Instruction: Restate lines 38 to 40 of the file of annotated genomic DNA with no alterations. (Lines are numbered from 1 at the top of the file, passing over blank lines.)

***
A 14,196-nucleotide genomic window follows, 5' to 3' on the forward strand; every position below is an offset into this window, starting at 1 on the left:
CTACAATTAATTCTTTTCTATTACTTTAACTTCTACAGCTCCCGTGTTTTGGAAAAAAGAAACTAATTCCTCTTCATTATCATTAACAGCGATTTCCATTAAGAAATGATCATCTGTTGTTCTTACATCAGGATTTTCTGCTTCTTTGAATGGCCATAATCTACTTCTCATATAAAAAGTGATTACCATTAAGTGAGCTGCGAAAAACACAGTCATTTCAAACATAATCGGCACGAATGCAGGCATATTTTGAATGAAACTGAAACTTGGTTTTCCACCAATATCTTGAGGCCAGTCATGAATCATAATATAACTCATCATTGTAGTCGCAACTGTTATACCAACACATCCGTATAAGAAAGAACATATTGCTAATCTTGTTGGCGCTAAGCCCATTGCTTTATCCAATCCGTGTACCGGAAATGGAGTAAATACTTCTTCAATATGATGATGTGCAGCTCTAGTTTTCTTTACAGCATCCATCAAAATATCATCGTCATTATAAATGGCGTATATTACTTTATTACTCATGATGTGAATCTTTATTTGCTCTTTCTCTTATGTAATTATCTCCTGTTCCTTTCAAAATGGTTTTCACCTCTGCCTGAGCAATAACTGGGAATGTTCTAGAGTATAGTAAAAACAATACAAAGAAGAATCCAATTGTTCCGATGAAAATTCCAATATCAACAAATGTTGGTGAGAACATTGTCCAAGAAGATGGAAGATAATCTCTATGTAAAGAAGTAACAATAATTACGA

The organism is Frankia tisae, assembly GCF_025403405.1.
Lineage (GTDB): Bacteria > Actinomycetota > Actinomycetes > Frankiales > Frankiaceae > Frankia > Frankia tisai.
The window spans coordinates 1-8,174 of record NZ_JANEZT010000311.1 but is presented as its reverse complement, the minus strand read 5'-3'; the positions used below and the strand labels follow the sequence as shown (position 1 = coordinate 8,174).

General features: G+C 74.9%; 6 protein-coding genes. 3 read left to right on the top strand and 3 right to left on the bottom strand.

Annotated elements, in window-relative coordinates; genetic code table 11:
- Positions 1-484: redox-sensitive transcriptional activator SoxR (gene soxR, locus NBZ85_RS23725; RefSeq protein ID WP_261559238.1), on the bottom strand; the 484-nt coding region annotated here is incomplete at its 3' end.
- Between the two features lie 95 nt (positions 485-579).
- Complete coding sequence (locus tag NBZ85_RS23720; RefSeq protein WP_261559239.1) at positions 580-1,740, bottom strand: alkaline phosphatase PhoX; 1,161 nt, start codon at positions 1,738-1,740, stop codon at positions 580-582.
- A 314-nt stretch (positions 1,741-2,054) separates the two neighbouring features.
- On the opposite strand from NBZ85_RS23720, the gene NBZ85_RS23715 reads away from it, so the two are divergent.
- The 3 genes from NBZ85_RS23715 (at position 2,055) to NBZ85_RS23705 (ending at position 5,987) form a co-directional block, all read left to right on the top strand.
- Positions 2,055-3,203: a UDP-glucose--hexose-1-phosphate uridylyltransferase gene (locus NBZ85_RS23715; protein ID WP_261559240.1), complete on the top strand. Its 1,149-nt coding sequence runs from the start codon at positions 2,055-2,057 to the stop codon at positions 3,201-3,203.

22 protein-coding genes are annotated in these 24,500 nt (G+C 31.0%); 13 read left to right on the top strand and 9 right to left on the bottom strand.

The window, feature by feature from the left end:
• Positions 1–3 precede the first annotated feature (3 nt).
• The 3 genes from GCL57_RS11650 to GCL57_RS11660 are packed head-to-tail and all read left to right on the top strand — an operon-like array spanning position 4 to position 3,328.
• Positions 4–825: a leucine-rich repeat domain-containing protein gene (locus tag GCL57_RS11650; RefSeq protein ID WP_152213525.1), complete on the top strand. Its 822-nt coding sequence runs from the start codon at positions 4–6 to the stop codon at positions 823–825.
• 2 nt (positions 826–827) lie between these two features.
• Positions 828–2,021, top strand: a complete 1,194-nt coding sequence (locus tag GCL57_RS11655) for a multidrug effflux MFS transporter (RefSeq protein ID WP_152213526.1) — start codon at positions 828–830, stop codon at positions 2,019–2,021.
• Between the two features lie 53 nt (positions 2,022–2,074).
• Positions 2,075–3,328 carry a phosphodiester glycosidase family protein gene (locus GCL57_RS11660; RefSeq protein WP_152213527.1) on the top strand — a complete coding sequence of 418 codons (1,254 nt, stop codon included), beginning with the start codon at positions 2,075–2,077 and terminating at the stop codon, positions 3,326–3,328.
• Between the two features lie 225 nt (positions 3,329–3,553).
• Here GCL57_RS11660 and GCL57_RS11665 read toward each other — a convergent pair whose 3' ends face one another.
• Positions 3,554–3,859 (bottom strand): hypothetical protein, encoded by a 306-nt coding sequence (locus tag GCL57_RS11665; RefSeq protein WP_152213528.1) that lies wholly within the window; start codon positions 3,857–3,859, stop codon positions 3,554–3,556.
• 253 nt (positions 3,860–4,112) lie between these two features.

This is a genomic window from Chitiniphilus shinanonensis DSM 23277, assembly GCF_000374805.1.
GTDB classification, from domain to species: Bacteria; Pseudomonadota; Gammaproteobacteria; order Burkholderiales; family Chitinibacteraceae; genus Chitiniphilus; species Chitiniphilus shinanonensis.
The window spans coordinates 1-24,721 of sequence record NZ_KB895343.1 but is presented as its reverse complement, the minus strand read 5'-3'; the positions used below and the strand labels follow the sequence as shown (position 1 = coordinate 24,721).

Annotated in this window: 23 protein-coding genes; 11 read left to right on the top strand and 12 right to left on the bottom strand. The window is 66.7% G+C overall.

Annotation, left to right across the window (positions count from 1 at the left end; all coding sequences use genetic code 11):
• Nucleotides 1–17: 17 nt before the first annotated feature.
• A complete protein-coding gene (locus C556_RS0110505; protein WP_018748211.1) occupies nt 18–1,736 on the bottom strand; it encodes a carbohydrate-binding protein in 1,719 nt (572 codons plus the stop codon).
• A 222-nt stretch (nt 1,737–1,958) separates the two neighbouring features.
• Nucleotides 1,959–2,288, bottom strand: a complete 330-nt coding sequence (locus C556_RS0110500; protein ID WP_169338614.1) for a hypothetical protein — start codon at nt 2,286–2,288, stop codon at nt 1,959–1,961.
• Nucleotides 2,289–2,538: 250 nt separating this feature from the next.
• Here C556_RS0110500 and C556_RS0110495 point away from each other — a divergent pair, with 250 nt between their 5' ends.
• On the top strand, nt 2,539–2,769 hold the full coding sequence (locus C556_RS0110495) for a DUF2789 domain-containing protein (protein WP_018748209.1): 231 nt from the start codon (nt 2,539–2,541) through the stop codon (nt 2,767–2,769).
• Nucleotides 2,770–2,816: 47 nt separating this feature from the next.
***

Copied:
• Here C556_RS0110500 and C556_RS0110495 point away from each other — a divergent pair, with 250 nt between their 5' ends.
• On the top strand, nt 2,539–2,769 hold the full coding sequence (locus C556_RS0110495) for a DUF2789 domain-containing protein (protein WP_018748209.1): 231 nt from the start codon (nt 2,539–2,541) through the stop codon (nt 2,767–2,769).
• Nucleotides 2,770–2,816: 47 nt separating this feature from the next.